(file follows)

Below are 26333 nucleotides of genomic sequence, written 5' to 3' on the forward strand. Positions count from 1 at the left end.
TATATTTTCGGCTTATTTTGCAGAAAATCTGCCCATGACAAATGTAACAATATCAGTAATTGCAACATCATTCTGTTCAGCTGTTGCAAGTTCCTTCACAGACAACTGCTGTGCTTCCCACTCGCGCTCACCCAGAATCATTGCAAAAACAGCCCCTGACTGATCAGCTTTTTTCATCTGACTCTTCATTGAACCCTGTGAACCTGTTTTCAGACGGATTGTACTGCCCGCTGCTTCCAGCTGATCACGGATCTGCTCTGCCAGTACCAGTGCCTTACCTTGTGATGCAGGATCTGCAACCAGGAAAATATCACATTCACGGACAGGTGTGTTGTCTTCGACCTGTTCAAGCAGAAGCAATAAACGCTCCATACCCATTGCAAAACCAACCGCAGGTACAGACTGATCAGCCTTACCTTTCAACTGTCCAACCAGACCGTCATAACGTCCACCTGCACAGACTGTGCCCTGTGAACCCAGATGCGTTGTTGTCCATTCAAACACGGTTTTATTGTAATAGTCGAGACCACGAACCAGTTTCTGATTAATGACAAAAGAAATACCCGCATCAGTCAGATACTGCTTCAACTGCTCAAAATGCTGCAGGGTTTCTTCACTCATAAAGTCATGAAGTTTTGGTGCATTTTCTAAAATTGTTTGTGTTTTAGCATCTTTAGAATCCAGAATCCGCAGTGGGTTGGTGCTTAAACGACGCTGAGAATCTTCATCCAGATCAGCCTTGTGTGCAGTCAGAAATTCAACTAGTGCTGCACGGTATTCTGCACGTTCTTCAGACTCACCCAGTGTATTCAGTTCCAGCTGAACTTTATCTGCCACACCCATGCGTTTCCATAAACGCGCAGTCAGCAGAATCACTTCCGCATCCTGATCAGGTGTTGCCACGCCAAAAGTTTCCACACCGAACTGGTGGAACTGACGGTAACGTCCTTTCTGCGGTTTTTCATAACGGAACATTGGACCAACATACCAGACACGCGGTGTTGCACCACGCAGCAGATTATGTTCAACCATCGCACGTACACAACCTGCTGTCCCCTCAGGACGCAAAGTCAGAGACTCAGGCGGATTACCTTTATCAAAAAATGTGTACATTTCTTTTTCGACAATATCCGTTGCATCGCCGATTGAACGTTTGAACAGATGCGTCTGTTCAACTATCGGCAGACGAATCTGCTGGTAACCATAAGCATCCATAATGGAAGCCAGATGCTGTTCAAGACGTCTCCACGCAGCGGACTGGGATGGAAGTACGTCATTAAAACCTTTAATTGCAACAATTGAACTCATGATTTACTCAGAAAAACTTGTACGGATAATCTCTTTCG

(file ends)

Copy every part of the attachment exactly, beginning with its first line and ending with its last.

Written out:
Below are 26333 nucleotides of genomic sequence, written 5' to 3' on the forward strand. Positions count from 1 at the left end.
TATATTTTCGGCTTATTTTGCAGAAAATCTGCCCATGACAAATGTAACAATATCAGTAATTGCAACATCATTCTGTTCAGCTGTTGCAAGTTCCTTCACAGACAACTGCTGTGCTTCCCACTCGCGCTCACCCAGAATCATTGCAAAAACAGCCCCTGACTGATCAGCTTTTTTCATCTGACTCTTCATTGAACCCTGTGAACCTGTTTTCAGACGGATTGTACTGCCCGCTGCTTCCAGCTGATCACGGATCTGCTCTGCCAGTACCAGTGCCTTACCTTGTGATGCAGGATCTGCAACCAGGAAAATATCACATTCACGGACAGGTGTGTTGTCTTCGACCTGTTCAAGCAGAAGCAATAAACGCTCCATACCCATTGCAAAACCAACCGCAGGTACAGACTGATCAGCCTTACCTTTCAACTGTCCAACCAGACCGTCATAACGTCCACCTGCACAGACTGTGCCCTGTGAACCCAGATGCGTTGTTGTCCATTCAAACACGGTTTTATTGTAATAGTCGAGACCACGAACCAGTTTCTGATTAATGACAAAAGAAATACCCGCATCAGTCAGATACTGCTTCAACTGCTCAAAATGCTGCAGGGTTTCTTCACTCATAAAGTCATGAAGTTTTGGTGCATTTTCTAAAATTGTTTGTGTTTTAGCATCTTTAGAATCCAGAATCCGCAGTGGGTTGGTGCTTAAACGACGCTGAGAATCTTCATCCAGATCAGCCTTGTGTGCAGTCAGAAATTCAACTAGTGCTGCACGGTATTCTGCACGTTCTTCAGACTCACCCAGTGTATTCAGTTCCAGCTGAACTTTATCTGCCACACCCATGCGTTTCCATAAACGCGCAGTCAGCAGAATCACTTCCGCATCCTGATCAGGTGTTGCCACGCCAAAAGTTTCCACACCGAACTGGTGGAACTGACGGTAACGTCCTTTCTGCGGTTTTTCATAACGGAACATTGGACCAACATACCAGACACGCGGTGTTGCACCACGCAGCAGATTATGTTCAACCATCGCACGTACACAACCTGCTGTCCCCTCAGGACGCAAAGTCAGAGACTCAGGCGGATTACCTTTATCAAAAAATGTGTACATTTCTTTTTCGACAATATCCGTTGCATCGCCGATTGAACGTTTGAACAGATGCGTCTGTTCAACTATCGGCAGACGAATCTGCTGGTAACCATAAGCATCCATAATGGAAGCCAGATGCTGTTCAAGACGTCTCCACGCAGCGGACTGGGATGGAAGTACGTCATTAAAACCTTTAATTGCAACAATTGAACTCATGATTTACTCAGAAAAACTTGTACGGATAATCTCTTTCG